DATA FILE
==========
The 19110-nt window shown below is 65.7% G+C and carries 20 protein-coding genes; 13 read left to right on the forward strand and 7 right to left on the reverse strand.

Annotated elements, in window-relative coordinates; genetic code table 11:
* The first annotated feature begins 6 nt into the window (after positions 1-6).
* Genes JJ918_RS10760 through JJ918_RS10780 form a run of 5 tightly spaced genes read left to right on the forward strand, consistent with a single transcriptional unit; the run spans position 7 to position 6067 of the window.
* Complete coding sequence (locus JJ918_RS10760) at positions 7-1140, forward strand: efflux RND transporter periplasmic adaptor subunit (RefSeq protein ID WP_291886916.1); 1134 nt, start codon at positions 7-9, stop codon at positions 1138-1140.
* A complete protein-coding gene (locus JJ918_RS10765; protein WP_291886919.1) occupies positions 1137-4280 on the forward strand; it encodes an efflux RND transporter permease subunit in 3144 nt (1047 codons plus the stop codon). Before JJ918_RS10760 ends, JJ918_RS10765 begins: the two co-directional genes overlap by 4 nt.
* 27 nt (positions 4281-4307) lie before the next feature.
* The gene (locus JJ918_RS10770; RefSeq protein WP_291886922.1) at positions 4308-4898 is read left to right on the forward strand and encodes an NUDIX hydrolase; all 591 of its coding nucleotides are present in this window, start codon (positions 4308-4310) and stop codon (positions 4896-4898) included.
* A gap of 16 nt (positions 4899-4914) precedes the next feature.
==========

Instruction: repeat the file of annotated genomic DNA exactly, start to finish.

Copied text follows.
The 19110-nt window shown below is 65.7% G+C and carries 20 protein-coding genes; 13 read left to right on the forward strand and 7 right to left on the reverse strand.

Annotated elements, in window-relative coordinates; genetic code table 11:
* The first annotated feature begins 6 nt into the window (after positions 1-6).
* Genes JJ918_RS10760 through JJ918_RS10780 form a run of 5 tightly spaced genes read left to right on the forward strand, consistent with a single transcriptional unit; the run spans position 7 to position 6067 of the window.
* Complete coding sequence (locus JJ918_RS10760) at positions 7-1140, forward strand: efflux RND transporter periplasmic adaptor subunit (RefSeq protein ID WP_291886916.1); 1134 nt, start codon at positions 7-9, stop codon at positions 1138-1140.
* A complete protein-coding gene (locus JJ918_RS10765; protein WP_291886919.1) occupies positions 1137-4280 on the forward strand; it encodes an efflux RND transporter permease subunit in 3144 nt (1047 codons plus the stop codon). Before JJ918_RS10760 ends, JJ918_RS10765 begins: the two co-directional genes overlap by 4 nt.
* 27 nt (positions 4281-4307) lie before the next feature.
* The gene (locus JJ918_RS10770; RefSeq protein WP_291886922.1) at positions 4308-4898 is read left to right on the forward strand and encodes an NUDIX hydrolase; all 591 of its coding nucleotides are present in this window, start codon (positions 4308-4310) and stop codon (positions 4896-4898) included.
* A gap of 16 nt (positions 4899-4914) precedes the next feature.